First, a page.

Eight years... that's the length of time a successful president might serve, or the time it takes on average to make it through high school and college, or for fans of the indie rock band Modest Mouse, it's how long they've had to wait for a new LP. Now that wait's finally over.
The band's lead singer, Isaac Brock, recently joined Alex Cohen in conversation to talk about the new album.
There has been so much anticipation leading up to this album and and everyone's been asking you why it took eight years. But I'm wondering why it didn't take longer?
"I couldn't afford to have it take longer. I wasn't interested in living under a bridge..."
Could it have taken longer?
"I was pretty certain I was going actually crazy and it could've taken very long. I kind of saw... this could continue. This is crazy people stuff man. If you continue down this path you might not be able to find your way back from things."
How do you know when you're done? Was there added pressure because of the fact that it was taking so long? That you felt like you had to make it perfect?
"Yeah... and then that would take time. And then you would be like exponentially the expectations have gotten grander, so now we've got to work harder. And then that would take time. And you know, it just kept matching itself. So at some point I was just like it's done because this doesn't stop. This isn't the first record I've found myself in a position where it's like, 'Even though you know you can keep working on this for a long time, it's done now.'"
Can you talk about where you recorded this album? It used to be an old check printing studio, is that right?
"Yeah, it was like a check printing factory from 1947 to 2005, then some fella bought it... And banked it until he leased it to me for what at the time I was just like, 'Wow this guy's great. A six month lease, no one would do that.' It's because he knew he had a live one...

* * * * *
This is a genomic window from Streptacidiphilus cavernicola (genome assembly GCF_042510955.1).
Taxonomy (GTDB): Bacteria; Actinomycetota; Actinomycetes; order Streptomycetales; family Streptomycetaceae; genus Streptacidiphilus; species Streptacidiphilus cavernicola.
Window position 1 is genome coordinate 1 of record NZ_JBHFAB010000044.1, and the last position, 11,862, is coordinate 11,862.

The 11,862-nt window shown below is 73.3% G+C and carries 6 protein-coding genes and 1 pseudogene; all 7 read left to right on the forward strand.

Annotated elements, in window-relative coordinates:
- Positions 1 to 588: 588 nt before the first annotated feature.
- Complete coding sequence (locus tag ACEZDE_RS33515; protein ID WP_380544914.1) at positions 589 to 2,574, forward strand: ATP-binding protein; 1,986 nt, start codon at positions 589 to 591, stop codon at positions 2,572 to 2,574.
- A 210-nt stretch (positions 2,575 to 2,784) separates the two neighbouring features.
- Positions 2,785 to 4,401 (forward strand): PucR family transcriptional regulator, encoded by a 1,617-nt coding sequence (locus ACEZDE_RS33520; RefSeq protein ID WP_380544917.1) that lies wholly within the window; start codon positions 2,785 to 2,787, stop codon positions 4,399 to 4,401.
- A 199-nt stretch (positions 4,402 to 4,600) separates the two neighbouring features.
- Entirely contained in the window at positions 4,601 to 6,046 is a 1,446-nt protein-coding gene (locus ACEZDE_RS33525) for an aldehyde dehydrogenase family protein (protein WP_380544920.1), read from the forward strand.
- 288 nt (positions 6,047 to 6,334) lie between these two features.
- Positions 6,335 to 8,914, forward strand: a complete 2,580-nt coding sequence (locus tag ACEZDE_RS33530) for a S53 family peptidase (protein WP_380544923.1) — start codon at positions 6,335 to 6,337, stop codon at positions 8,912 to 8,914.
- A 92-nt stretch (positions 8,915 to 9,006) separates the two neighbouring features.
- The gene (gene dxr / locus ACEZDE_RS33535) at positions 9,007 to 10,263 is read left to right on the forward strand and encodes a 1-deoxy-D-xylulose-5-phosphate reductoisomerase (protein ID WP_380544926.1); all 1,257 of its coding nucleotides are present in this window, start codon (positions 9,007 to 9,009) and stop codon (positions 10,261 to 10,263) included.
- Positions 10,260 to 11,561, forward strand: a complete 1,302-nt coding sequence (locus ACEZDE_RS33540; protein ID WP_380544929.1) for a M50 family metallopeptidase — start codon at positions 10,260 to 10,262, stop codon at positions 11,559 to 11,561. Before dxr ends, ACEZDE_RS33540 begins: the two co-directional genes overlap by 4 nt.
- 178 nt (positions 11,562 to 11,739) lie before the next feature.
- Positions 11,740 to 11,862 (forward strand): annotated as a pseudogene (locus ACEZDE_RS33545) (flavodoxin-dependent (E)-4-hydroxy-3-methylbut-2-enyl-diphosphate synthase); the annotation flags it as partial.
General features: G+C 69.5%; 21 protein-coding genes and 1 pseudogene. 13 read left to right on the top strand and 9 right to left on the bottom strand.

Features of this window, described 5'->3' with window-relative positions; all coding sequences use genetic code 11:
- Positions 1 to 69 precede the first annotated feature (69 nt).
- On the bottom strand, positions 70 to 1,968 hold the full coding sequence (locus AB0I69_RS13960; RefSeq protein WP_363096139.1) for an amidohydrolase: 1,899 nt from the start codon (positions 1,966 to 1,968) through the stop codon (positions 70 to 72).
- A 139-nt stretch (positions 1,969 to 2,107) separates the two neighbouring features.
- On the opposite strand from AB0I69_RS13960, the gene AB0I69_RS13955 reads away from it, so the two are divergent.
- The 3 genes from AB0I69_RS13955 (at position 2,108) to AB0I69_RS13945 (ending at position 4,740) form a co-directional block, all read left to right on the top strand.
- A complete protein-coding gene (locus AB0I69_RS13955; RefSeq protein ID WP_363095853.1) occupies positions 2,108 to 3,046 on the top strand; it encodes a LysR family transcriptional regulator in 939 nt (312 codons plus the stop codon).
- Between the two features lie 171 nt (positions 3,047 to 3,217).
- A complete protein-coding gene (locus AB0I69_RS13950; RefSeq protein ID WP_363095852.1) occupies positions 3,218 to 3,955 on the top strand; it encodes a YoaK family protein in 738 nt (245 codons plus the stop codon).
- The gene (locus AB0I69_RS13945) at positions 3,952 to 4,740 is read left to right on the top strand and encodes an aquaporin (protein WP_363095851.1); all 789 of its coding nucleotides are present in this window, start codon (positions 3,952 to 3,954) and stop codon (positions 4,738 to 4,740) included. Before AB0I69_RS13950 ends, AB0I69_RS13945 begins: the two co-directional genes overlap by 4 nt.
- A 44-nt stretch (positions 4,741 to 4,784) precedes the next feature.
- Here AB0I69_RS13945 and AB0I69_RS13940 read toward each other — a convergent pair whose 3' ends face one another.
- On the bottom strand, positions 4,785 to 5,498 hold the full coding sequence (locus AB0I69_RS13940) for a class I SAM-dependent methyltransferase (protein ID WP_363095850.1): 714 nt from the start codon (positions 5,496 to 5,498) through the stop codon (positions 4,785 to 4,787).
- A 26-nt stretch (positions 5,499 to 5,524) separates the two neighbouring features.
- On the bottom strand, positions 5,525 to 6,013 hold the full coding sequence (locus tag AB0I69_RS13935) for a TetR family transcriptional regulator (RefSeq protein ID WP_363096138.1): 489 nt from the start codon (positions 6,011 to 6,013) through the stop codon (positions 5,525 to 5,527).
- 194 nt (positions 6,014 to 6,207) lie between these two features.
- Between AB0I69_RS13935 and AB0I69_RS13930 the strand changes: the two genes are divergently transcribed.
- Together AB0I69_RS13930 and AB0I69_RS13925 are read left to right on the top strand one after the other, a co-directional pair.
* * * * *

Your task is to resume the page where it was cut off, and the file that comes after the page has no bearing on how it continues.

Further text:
"A six month lease was all the better for him because I spent my six months of the time on my lease that I had, building a studio I didn't need to build. So, when my lease was done, I still didn't have anything that resembled a record or anything. Just a place to make one.
"We ended up just purchasing the place... The front where the first four or five offices were turned into hotel rooms essentially for the band to live in while we were recording...
"We got pretty involved in making this a really nice place and sometimes got distracted from actually making a record because we were remodeling this new home."
But because of this involvement, it seems like you might be more connected to the end product that you've created?
"Even building the place was part of making the songs and things. They're all tied together."
If you'd like to hear the entire conversation, check out the interview attached to the segment above.